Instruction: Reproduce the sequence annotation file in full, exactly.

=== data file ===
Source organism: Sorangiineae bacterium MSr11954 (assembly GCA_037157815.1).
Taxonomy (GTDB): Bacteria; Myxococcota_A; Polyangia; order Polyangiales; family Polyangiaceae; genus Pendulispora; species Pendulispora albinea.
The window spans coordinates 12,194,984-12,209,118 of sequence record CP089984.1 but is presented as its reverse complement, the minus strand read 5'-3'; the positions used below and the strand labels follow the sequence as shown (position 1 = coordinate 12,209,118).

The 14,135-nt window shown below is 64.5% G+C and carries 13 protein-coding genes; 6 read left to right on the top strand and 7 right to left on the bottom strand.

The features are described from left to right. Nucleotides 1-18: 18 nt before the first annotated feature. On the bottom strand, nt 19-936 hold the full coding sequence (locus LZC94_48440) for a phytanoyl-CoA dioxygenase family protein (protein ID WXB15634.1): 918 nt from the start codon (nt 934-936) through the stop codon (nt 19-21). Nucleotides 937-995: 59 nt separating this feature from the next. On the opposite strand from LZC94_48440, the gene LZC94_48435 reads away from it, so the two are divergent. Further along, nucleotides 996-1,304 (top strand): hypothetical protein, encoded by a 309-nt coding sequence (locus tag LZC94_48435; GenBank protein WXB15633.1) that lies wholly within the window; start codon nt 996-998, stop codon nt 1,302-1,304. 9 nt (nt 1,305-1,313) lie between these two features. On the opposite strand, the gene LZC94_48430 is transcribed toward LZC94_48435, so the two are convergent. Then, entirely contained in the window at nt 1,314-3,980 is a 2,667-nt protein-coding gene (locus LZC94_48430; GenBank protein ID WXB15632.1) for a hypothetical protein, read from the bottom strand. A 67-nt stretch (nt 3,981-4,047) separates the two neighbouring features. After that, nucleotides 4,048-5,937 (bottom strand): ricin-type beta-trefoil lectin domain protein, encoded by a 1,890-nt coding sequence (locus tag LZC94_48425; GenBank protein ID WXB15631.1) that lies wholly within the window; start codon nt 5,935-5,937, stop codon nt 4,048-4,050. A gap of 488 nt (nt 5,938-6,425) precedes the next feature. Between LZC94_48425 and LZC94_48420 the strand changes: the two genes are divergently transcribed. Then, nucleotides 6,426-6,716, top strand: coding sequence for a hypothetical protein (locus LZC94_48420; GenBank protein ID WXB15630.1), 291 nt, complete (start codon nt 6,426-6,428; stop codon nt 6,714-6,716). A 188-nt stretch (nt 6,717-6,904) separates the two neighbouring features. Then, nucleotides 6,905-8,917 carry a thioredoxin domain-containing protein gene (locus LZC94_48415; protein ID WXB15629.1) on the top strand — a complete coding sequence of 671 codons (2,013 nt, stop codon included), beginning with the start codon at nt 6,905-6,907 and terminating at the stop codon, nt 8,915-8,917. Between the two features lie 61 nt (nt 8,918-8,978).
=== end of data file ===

Source organism: Sorangiineae bacterium MSr11954 (assembly GCA_037157815.1).
Taxonomy (GTDB): Bacteria; Myxococcota_A; Polyangia; order Polyangiales; family Polyangiaceae; genus Pendulispora; species Pendulispora albinea.
The window spans coordinates 12,194,984-12,209,118 of sequence record CP089984.1 but is presented as its reverse complement, the minus strand read 5'-3'; the positions used below and the strand labels follow the sequence as shown (position 1 = coordinate 12,209,118).

The 14,135-nt window shown below is 64.5% G+C and carries 13 protein-coding genes; 6 read left to right on the top strand and 7 right to left on the bottom strand.

The features are described from left to right. Nucleotides 1-18: 18 nt before the first annotated feature. On the bottom strand, nt 19-936 hold the full coding sequence (locus LZC94_48440) for a phytanoyl-CoA dioxygenase family protein (protein ID WXB15634.1): 918 nt from the start codon (nt 934-936) through the stop codon (nt 19-21). Nucleotides 937-995: 59 nt separating this feature from the next. On the opposite strand from LZC94_48440, the gene LZC94_48435 reads away from it, so the two are divergent. Further along, nucleotides 996-1,304 (top strand): hypothetical protein, encoded by a 309-nt coding sequence (locus tag LZC94_48435; GenBank protein WXB15633.1) that lies wholly within the window; start codon nt 996-998, stop codon nt 1,302-1,304. 9 nt (nt 1,305-1,313) lie between these two features. On the opposite strand, the gene LZC94_48430 is transcribed toward LZC94_48435, so the two are convergent. Then, entirely contained in the window at nt 1,314-3,980 is a 2,667-nt protein-coding gene (locus LZC94_48430; GenBank protein ID WXB15632.1) for a hypothetical protein, read from the bottom strand. A 67-nt stretch (nt 3,981-4,047) separates the two neighbouring features. After that, nucleotides 4,048-5,937 (bottom strand): ricin-type beta-trefoil lectin domain protein, encoded by a 1,890-nt coding sequence (locus tag LZC94_48425; GenBank protein ID WXB15631.1) that lies wholly within the window; start codon nt 5,935-5,937, stop codon nt 4,048-4,050. A gap of 488 nt (nt 5,938-6,425) precedes the next feature. Between LZC94_48425 and LZC94_48420 the strand changes: the two genes are divergently transcribed. Then, nucleotides 6,426-6,716, top strand: coding sequence for a hypothetical protein (locus LZC94_48420; GenBank protein ID WXB15630.1), 291 nt, complete (start codon nt 6,426-6,428; stop codon nt 6,714-6,716). A 188-nt stretch (nt 6,717-6,904) separates the two neighbouring features. Then, nucleotides 6,905-8,917 carry a thioredoxin domain-containing protein gene (locus LZC94_48415; protein ID WXB15629.1) on the top strand — a complete coding sequence of 671 codons (2,013 nt, stop codon included), beginning with the start codon at nt 6,905-6,907 and terminating at the stop codon, nt 8,915-8,917. Between the two features lie 61 nt (nt 8,918-8,978).